The Overseas Development Institute has proposed a new “Good for Development” (GfD) Mark that recognises companies that are delivering development gains through their core business: creating jobs, bringing investment capital, training workers, using local suppliers and fostering small and medium enterprises. The idea is summarised here, and elaborated here (including the indicators upon which the Mark could be based).
The Mark will measure, communicate and incentivize improved development contributions by businesses, with a particular focus on the Millennium Development Goals. It would be applicable to companies in all business sectors and, argues the ODI, could provide commercial advantage: “It will show a company cares and is active, and that by buying their products, the customer is helping the world’s poor”.
The idea of a Good for Development Mark is intriguing, but is it a good idea?
According to the ODI, a consultation session held on 8th July revealed several major themes (see below). They are interested in continuing to get feedback, particularly from companies, both about these themes and especially on the detailed criteria for scoring.
In order to facilitate this, they have set up an online survey where you can tell them your views. It can be accessed here. The password is ‘beinggfd’ – all lower case. The survey will close on 28th August.
Emerging Themes from GfD consultations: ODI Summary
1. Positive support for the need for such a Mark
There was positive support for such a Company level Mark:
“There is a need for a Company Standard. Product level marks now have lot of cost which eats greatly into profitability of a product. The concept will communicate that development spend is well spent. Sends a very good message to all stakeholders especially consumers.”
“Extremely useful for government relations/political goodwill, non-consumer marketing materials and also internal action plan.”
“An excellent step forward to provide such a framework for assessing contribution towards the Millennium Development Goals.”
“Although the devil is in the detail, I am a big supporter of what you are trying to achieve.”
“We welcome this proposal. Sees that it validates what we are already doing. Very much support this.”
Some global companies are committed to other initiatives and their support was conditional on Good for Development taking these into account.
2. Perception that the Mark is suitable for multiple audiences
There was agreement that the Mark could be used for a variety of audiences e.g. consumer, business to business, political, internal and it was up to company receiving Mark to use as it wanted:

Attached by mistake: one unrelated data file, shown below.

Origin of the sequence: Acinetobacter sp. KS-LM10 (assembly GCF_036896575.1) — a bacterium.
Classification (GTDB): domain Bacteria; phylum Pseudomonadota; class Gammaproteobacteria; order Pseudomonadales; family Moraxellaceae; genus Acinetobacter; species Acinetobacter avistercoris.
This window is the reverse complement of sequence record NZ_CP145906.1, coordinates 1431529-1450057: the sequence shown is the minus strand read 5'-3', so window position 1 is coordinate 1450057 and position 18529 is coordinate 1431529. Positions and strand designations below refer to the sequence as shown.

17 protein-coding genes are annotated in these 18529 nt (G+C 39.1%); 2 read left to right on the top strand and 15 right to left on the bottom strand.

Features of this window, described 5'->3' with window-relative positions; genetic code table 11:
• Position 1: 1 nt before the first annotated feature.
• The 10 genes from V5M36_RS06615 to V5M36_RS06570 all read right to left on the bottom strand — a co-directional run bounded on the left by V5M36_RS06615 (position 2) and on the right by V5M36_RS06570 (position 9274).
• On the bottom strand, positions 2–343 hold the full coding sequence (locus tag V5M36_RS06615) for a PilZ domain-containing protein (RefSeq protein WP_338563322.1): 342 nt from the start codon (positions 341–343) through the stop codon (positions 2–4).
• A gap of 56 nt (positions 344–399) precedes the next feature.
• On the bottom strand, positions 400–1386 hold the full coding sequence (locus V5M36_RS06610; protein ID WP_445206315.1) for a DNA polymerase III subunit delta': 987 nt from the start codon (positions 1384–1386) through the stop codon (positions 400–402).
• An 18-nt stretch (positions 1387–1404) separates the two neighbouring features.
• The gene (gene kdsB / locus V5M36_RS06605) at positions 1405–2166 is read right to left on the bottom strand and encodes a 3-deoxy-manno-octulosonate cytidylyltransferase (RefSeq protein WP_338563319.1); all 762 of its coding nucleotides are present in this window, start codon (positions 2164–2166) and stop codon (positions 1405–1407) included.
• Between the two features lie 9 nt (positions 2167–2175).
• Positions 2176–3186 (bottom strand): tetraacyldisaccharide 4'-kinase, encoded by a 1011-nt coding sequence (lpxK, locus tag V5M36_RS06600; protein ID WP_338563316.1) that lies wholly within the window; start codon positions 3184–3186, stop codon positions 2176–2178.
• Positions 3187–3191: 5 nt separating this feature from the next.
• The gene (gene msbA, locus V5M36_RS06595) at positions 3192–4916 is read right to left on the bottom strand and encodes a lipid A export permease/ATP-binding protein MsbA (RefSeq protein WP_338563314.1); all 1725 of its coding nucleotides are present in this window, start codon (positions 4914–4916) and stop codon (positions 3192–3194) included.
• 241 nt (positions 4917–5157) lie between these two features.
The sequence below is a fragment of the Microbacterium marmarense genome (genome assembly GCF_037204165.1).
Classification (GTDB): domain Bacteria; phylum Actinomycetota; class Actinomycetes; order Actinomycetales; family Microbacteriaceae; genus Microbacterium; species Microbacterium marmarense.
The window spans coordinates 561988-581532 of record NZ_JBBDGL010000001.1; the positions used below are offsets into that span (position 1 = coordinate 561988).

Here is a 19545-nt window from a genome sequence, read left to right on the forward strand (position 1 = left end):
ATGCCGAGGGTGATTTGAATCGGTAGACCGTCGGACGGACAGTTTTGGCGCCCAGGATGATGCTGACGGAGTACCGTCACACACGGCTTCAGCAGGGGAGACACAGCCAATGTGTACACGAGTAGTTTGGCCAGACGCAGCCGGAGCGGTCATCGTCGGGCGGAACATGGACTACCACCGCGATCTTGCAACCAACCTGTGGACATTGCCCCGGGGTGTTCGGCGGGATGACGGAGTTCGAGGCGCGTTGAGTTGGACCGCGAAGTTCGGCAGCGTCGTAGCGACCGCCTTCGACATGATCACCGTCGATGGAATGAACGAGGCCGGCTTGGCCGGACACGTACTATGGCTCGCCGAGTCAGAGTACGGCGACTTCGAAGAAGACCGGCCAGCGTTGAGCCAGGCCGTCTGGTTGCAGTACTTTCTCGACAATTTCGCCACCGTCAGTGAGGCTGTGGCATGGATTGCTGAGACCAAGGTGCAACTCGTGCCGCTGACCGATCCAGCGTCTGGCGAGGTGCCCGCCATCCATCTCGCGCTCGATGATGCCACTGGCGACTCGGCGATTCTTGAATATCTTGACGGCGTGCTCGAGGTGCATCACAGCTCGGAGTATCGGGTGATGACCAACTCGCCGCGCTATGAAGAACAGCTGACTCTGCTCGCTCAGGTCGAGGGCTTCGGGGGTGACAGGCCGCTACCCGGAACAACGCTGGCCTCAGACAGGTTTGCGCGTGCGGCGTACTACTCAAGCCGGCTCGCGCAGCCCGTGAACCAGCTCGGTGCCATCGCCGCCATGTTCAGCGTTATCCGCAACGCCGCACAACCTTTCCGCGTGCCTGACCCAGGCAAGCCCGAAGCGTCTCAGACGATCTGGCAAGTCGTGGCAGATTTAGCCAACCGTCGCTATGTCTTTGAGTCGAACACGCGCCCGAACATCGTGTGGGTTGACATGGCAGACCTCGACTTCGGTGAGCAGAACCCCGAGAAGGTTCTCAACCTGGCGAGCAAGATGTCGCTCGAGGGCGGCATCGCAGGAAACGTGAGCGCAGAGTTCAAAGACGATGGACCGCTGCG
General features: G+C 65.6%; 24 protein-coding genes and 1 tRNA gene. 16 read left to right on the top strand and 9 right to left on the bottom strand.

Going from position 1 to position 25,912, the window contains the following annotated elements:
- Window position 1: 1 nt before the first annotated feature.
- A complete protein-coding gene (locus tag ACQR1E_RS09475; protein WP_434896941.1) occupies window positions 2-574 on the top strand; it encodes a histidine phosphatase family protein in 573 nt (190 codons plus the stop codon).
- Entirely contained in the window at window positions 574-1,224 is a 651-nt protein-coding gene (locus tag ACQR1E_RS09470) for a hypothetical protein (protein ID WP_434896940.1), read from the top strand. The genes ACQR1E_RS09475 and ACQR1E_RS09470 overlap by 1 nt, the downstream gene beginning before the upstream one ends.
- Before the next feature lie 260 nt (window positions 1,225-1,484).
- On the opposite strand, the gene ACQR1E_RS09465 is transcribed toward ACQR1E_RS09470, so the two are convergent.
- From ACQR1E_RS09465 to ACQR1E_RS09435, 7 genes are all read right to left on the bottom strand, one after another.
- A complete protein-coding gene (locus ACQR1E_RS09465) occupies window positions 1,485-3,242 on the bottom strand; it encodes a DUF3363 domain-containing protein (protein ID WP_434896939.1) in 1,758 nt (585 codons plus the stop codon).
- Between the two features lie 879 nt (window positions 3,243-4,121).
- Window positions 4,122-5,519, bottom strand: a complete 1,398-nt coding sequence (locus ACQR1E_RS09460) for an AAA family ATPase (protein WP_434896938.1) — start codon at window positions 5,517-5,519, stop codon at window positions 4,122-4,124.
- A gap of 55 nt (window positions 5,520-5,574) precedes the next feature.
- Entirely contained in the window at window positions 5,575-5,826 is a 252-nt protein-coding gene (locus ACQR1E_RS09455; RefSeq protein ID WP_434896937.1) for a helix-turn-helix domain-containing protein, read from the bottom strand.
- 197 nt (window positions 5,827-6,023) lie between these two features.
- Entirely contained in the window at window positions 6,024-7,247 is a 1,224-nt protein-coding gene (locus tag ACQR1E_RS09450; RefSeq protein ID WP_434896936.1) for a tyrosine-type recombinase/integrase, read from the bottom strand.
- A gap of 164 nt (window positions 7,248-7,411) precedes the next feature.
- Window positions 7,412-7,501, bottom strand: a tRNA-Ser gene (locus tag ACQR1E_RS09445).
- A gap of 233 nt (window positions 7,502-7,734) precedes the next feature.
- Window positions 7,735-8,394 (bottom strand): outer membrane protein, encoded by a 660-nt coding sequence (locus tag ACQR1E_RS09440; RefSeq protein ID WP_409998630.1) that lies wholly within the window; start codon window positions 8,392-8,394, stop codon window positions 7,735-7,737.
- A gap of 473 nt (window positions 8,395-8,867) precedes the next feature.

“We would not use on product advertising to consumer but extremely useful for other audiences.”
“The actions for the Mark helps us engage in political policy debate”.
“Can be used to gain business with retail outlets. Can be offered as a label on own brand products.”
“The use of such a logo would be restricted to our corporate communications.“
3. Ideally the concept should be integrated with other frameworks
Larger companies wanted some integration with existing frameworks.
“Difficult to take on new initiative + cost. Business Call to Action (BCTA) is working on a monitoring framework for companies to measure progress against their BCTA commitments. World Business Council for Sustainable Development (WBCSD) has also developed a Measuring Impacts tool. Would be good to see these taken into account as you further develop this concept.”
“Lot of initiatives out there.”
We are very willing to partner and will explore opportunities for doing this, but given the nature of such bodies it is likely to take much time and effort. This could delay the initiative for the many companies not involved in those initiatives. (See Theme 9 below).
4. Consumer understanding of development needs to be increased
There was concern that consumers did not understand ‘development’ and did not buy based on development impact:
“Do public understand what ‘development’ is? Need publicity to establish. Do public care about development? What does that mean to average consumer? Consumer research shows very small group where this is on radar. However, look at Fairtrade growth.”
GfD obviously needs to be strong on publicity and grass root campaigns in order to become established as a good thing in consumer minds in same way Fairtrade has. Part of the objective is to raise awareness and understanding of the positive impact of business on development in the minds of the public, offsetting the common perception that business engagement is a negative thing as shown by market research. Having said that, consumers need not be the only target for this information. Other businesses, investors and employees could also be targets.
5. Detail needs to be worked on and agreed with businesses before launch